The US is currently under a national eviction moratorium issued by the Centers for Disease Control and Prevention (CDC). This protects anyone who has lost income due to the pandemic and has fallen behind on rent. It only protects renters who earn less than $99,000 per year or $198,000 for couples.
You’ll have to complete a declaration form stating that the reason you’ve fallen behind on rent is directly related to the coronavirus pandemic, and you’ll have to confirm that you’ve tried to ‘obtain all available government assistance for rent or housing’. You would also have to declare that should you be evicted you would either become homeless or have to move into a ‘new residence shared by other people who live in close quarters’, which would obviously be a risk for spreading the coronavirus.
This moratorium only applies to people who have been unable to pay rent due to the pandemic, so for other causes of evictions, it’s still business as usual. This means that if you’ve done something illegal on the property or have broken your lease in other ways, you still risk being evicted.
Cause of Eviction
You can be evicted for a variety of reasons:
- nonpayment of rent, or late payment;
- violating terms of the lease such as having pets when they’re not allowed
- causing substantial damage to the property
- breaking any occupancy, noise, or health ordinances
- causing health or safety hazards in the property
As mentioned above, you currently have protection from eviction for nonpayment of rent if it’s as a consequence of the pandemic.
How it Works
Every state will have different specific steps as to how an eviction works. Each state, city, and even town can have its own rules, regulations, and laws regarding eviction. However, there are some steps that will be the same across the nation. You can look at the rules specific to your state. Otherwise, read on to find out more about the eviction process.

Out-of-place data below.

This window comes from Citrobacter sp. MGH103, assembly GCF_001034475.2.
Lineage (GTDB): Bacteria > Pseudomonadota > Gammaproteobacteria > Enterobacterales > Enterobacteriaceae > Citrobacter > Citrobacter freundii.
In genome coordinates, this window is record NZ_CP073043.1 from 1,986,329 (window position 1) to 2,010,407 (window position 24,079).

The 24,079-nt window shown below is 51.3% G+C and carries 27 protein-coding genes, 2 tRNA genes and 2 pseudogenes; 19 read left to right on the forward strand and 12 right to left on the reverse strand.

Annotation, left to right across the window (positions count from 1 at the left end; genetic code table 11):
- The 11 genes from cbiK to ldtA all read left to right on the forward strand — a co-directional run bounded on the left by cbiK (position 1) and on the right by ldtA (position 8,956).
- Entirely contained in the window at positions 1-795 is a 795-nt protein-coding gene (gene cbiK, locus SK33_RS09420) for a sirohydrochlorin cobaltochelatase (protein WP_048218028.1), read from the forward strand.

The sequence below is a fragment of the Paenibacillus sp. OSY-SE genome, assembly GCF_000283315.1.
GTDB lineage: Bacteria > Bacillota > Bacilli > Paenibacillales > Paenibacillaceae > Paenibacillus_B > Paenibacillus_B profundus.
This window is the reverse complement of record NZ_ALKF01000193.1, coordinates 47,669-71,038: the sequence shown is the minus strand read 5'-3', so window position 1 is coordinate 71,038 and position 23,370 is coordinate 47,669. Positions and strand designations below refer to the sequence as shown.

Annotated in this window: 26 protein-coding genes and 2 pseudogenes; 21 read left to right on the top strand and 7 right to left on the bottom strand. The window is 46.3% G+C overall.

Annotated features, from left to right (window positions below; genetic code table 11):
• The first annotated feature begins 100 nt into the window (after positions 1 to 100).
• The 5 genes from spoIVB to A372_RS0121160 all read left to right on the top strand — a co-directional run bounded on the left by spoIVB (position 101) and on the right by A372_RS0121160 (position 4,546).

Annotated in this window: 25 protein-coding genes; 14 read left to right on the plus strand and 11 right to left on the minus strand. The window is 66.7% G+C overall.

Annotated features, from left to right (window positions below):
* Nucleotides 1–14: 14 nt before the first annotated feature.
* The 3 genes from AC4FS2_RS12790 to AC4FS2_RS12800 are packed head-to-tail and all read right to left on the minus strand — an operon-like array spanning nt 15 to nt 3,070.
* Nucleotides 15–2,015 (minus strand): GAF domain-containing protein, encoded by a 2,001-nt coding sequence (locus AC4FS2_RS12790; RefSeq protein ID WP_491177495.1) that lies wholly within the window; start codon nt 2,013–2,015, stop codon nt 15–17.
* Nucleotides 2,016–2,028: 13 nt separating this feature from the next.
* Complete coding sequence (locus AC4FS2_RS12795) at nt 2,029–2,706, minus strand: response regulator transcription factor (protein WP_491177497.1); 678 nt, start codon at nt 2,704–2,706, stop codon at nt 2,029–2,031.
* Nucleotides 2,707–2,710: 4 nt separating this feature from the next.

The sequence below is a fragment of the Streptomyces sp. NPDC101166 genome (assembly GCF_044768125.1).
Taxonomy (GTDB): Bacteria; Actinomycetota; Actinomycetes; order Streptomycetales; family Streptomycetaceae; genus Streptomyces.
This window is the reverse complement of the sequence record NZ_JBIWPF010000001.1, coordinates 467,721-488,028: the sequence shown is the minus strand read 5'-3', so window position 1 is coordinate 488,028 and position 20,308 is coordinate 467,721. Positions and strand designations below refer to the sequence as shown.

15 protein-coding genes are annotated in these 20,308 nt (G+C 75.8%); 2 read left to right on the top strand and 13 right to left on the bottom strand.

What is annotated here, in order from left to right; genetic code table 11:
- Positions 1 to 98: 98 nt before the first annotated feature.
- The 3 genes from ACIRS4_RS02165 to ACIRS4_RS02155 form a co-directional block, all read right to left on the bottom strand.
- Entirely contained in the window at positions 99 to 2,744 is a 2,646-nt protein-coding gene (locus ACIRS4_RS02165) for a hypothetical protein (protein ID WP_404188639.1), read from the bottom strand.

First of all, your landlord has to inform you that you are being evicted. They can’t just decide on a whim and suddenly you’re homeless. There are three main types of eviction notice that your landlord has at their disposal.
Pay Rent or Quit
If you’ve fallen behind on rent for reasons unrelated to COVID-19, your landlord might serve you this notice. This is where the landlord will give you the option to either pay the rent you owe or vacate the property - like a second chance. You’ll usually have a few days to come up with the money.
Cure or Quit
These are used if you’ve broken the terms of your lease, for example, having a pet in a no-pet apartment. You could also be served one of these notices if you’ve been reported by your neighbors as constantly being too noisy. It basically says that you have the chance to rectify whatever you’ve done wrong or leave. Again, a second chance.
This is the toughest type of notice to be served. It means you have to leave the property and don’t have a chance to remedy the situation. These are only used in specific cases, such as if a person is found dealing drugs from the property. For a full list of situations (by state) that warrant an unconditional quit notice, click here.
It is likely that you will have to attend a hearing to state your side of the case. It’s definitely worth going to this hearing - if you don’t, the judge may automatically rule against you. If you think that you’re being wrongfully evicted, take every single piece of evidence you have with you, to enable you to prove your side of the story.
If you lose your case at the hearing, you can still appeal the ruling. If you haven’t already, this would be a good time to consider hiring a professional attorney to help you out. This process can take weeks, months, or sometimes even years.
What a Landlord Can’t Do
Firstly, it can be important to know your rights as a tenant. There are certain things that your landlord cannot do as part of the eviction process.
- Things your landlord cannot legally do include:
- Remove you from the property by force
- Remove your belongings from the property
- Change the locks to lock you out of the property
- Harass you to try to get you to leave
- Arrange for essential utilities to be shut off (for example, electric, gas, water, etc.)